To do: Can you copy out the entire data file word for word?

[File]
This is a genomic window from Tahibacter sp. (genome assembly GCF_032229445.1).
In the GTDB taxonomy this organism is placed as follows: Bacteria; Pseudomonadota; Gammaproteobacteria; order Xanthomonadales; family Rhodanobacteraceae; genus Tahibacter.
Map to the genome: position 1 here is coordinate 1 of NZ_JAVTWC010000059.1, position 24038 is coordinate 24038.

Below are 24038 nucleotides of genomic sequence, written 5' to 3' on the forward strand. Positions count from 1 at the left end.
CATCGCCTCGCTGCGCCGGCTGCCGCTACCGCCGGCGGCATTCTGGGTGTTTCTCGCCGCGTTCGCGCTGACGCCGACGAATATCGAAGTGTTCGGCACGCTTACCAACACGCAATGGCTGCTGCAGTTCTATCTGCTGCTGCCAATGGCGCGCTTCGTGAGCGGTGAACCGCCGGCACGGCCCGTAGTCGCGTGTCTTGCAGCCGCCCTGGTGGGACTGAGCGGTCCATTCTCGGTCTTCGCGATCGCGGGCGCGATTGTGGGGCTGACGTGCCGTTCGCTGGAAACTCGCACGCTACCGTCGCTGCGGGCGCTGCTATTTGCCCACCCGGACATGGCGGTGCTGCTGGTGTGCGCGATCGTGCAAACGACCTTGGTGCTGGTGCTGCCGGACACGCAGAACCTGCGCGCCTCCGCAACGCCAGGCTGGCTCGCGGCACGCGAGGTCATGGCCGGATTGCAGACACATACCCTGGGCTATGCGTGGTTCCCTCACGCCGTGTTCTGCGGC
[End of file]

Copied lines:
This is a genomic window from Tahibacter sp. (genome assembly GCF_032229445.1).
In the GTDB taxonomy this organism is placed as follows: Bacteria; Pseudomonadota; Gammaproteobacteria; order Xanthomonadales; family Rhodanobacteraceae; genus Tahibacter.
Map to the genome: position 1 here is coordinate 1 of NZ_JAVTWC010000059.1, position 24038 is coordinate 24038.

Below are 24038 nucleotides of genomic sequence, written 5' to 3' on the forward strand. Positions count from 1 at the left end.
CATCGCCTCGCTGCGCCGGCTGCCGCTACCGCCGGCGGCATTCTGGGTGTTTCTCGCCGCGTTCGCGCTGACGCCGACGAATATCGAAGTGTTCGGCACGCTTACCAACACGCAATGGCTGCTGCAGTTCTATCTGCTGCTGCCAATGGCGCGCTTCGTGAGCGGTGAACCGCCGGCACGGCCCGTAGTCGCGTGTCTTGCAGCCGCCCTGGTGGGACTGAGCGGTCCATTCTCGGTCTTCGCGATCGCGGGCGCGATTGTGGGGCTGACGTGCCGTTCGCTGGAAACTCGCACGCTACCGTCGCTGCGGGCGCTGCTATTTGCCCACCCGGACATGGCGGTGCTGCTGGTGTGCGCGATCGTGCAAACGACCTTGGTGCTGGTGCTGCCGGACACGCAGAACCTGCGCGCCTCCGCAACGCCAGGCTGGCTCGCGGCACGCGAGGTCATGGCCGGATTGCAGACACATACCCTGGGCTATGCGTGGTTCCCTCACGCCGTGTTCTGCGGC